“K.T. felt like she wasn’t a good artist,” Nate Lund said, explaining why his wife didn’t like the Memories in the Making workshops when she took part in them this past winter. “But she really enjoyed the social interaction.”

Hoping to build upon the initial success she had seen with Memories in the Making, Iwamasa started looking for music-centered therapy programs when she came across the Tremble Clefs — an Arizona-based choir for people who have Parkinson’s disease — and decided to build on that idea.

She teamed up with the American Music Therapy Association and launched the first Sing Here Now choir in Portland during the fall of 2011. The Oregon chapter decided to expand this program by setting up a second Sing Here Now choir in Beaverton last spring and started laying the groundwork to create choirs outside the Portland area this fall as it expanded the services it offered from its regional offices in Eugene, Medford and Bend.

“People have been asking for them at our regional offices for quite some time,” Iwamasa said, explaining she chose Central Oregon as the site for the first non-Portland Sing Here Now choir because people like Smith, a Bend harpist and music teacher, had already stepped up to manage it.

Both Nate and K.T. Lund are grateful they’ve had the opportunity to take part in Sing Here Now’s first set of rehearsals and can sing in its first public performance two weeks from now.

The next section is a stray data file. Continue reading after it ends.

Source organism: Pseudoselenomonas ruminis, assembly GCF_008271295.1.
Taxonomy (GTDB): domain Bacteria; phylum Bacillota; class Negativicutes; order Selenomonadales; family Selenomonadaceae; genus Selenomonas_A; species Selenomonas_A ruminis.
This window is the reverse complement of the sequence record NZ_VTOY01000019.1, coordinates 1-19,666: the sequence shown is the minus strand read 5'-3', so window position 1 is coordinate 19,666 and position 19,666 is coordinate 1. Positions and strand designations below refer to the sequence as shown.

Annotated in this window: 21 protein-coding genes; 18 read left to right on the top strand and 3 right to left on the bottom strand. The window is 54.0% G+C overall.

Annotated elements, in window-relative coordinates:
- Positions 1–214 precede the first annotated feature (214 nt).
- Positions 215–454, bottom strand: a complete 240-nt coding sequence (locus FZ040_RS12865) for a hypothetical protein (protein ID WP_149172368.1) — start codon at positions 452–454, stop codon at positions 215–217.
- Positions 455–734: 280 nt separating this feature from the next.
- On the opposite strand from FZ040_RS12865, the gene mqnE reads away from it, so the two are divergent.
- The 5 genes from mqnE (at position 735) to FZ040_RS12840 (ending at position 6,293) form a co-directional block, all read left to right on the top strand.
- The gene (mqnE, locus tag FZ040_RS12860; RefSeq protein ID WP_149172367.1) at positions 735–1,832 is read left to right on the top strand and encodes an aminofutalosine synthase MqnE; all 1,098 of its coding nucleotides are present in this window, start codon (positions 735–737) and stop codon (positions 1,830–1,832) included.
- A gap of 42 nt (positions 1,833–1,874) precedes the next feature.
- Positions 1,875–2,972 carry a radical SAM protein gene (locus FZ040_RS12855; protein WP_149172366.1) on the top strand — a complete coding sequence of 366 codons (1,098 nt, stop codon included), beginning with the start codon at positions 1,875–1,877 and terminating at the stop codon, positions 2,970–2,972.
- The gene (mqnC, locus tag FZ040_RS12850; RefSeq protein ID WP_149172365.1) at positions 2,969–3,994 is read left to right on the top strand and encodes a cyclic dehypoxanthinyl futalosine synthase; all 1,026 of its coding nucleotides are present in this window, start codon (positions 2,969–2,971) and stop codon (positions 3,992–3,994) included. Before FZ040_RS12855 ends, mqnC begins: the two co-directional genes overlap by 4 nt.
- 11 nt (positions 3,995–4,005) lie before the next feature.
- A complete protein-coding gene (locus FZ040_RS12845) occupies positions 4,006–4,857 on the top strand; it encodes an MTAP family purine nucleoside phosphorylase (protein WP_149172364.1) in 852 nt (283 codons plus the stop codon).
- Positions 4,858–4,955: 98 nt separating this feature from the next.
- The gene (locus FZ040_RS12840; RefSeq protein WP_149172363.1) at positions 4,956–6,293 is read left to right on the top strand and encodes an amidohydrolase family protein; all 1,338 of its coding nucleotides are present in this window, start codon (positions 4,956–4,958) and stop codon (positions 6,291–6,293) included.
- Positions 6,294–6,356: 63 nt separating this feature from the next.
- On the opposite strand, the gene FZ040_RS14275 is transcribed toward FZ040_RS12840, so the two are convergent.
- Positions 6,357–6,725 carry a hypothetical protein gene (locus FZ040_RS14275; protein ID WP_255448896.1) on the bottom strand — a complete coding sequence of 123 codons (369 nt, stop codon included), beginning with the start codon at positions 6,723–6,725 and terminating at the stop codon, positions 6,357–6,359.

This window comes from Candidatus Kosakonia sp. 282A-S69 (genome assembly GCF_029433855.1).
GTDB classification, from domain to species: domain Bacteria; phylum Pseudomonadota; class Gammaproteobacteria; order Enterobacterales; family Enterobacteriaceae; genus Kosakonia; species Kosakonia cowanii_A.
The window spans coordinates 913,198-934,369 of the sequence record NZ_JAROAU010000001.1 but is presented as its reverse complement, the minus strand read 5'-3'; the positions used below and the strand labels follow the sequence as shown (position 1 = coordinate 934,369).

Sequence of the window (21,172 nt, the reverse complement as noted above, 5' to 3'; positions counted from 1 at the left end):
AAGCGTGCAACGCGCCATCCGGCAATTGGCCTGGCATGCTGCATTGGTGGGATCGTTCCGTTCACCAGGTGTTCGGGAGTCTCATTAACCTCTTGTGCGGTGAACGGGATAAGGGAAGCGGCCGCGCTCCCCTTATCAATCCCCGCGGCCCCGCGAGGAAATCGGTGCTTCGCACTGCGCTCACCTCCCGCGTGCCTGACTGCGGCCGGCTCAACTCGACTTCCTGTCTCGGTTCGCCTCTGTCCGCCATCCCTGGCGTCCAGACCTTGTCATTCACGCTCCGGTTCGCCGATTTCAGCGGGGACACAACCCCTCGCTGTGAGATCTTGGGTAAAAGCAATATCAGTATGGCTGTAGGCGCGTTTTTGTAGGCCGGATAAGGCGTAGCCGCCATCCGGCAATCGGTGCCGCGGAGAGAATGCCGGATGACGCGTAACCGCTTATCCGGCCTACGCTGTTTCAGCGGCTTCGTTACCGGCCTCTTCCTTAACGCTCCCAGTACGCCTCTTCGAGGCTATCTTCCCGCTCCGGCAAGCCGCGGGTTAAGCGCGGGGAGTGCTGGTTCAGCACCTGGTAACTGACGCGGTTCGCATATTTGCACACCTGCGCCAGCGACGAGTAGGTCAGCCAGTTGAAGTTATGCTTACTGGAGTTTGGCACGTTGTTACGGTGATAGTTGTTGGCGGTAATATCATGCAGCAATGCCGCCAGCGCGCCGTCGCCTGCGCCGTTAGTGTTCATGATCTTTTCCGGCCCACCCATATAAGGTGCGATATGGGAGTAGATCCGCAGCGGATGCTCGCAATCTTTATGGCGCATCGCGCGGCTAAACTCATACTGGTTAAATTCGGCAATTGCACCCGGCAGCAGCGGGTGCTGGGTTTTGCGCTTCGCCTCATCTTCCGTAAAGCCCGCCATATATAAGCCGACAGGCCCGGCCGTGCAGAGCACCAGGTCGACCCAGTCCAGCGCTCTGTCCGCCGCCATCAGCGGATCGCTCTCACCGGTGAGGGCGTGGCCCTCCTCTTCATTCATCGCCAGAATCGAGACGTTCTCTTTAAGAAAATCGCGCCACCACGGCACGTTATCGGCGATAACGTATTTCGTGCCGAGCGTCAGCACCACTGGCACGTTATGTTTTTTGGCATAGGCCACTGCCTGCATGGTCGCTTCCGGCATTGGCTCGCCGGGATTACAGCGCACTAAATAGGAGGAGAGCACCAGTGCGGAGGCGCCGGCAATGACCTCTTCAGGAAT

K.T. Lund said the club “is so low key” and that she really appreciates there isn’t someone always correcting her whenever she missed a note or came off a little flat. She said she enjoys the Sing Here Now rehearsals so much that she’s brining friends along with her in hopes their voices will add to the group.

“Singing really brings people out in a way that other things don’t,” said Nate Lund, who enjoys watching the choir’s members come alive more than anything else. “In about five minutes after our first rehearsal everybody was rocking a little bit.”

— Reporter: 541-617-7816,

This article has been corrected. The original version omitted the co-creator or the original Sing Here Now chorus and misspelled Dawn Iwamasa’s last name. The Bulletin regrets the errors.